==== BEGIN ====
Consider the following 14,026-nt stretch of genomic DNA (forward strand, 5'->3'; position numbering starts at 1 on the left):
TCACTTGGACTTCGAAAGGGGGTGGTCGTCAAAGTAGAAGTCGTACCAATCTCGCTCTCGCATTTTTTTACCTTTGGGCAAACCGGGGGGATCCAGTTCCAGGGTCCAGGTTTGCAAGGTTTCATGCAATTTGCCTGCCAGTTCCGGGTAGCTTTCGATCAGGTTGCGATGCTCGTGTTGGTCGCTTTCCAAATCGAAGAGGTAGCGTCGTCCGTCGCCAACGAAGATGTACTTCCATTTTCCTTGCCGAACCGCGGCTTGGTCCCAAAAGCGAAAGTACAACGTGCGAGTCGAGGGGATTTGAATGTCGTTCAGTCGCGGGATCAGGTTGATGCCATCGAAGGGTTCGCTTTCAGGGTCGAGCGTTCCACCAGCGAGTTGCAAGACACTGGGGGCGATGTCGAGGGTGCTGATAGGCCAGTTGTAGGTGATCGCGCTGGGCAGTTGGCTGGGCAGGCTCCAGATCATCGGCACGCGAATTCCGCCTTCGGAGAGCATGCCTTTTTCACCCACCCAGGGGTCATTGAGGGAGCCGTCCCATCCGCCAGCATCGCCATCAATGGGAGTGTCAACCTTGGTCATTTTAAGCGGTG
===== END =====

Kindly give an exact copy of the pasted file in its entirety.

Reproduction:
Consider the following 14,026-nt stretch of genomic DNA (forward strand, 5'->3'; position numbering starts at 1 on the left):
TCACTTGGACTTCGAAAGGGGGTGGTCGTCAAAGTAGAAGTCGTACCAATCTCGCTCTCGCATTTTTTTACCTTTGGGCAAACCGGGGGGATCCAGTTCCAGGGTCCAGGTTTGCAAGGTTTCATGCAATTTGCCTGCCAGTTCCGGGTAGCTTTCGATCAGGTTGCGATGCTCGTGTTGGTCGCTTTCCAAATCGAAGAGGTAGCGTCGTCCGTCGCCAACGAAGATGTACTTCCATTTTCCTTGCCGAACCGCGGCTTGGTCCCAAAAGCGAAAGTACAACGTGCGAGTCGAGGGGATTTGAATGTCGTTCAGTCGCGGGATCAGGTTGATGCCATCGAAGGGTTCGCTTTCAGGGTCGAGCGTTCCACCAGCGAGTTGCAAGACACTGGGGGCGATGTCGAGGGTGCTGATAGGCCAGTTGTAGGTGATCGCGCTGGGCAGTTGGCTGGGCAGGCTCCAGATCATCGGCACGCGAATTCCGCCTTCGGAGAGCATGCCTTTTTCACCCACCCAGGGGTCATTGAGGGAGCCGTCCCATCCGCCAGCATCGCCATCAATGGGAGTGTCAACCTTGGTCATTTTAAGCGGTG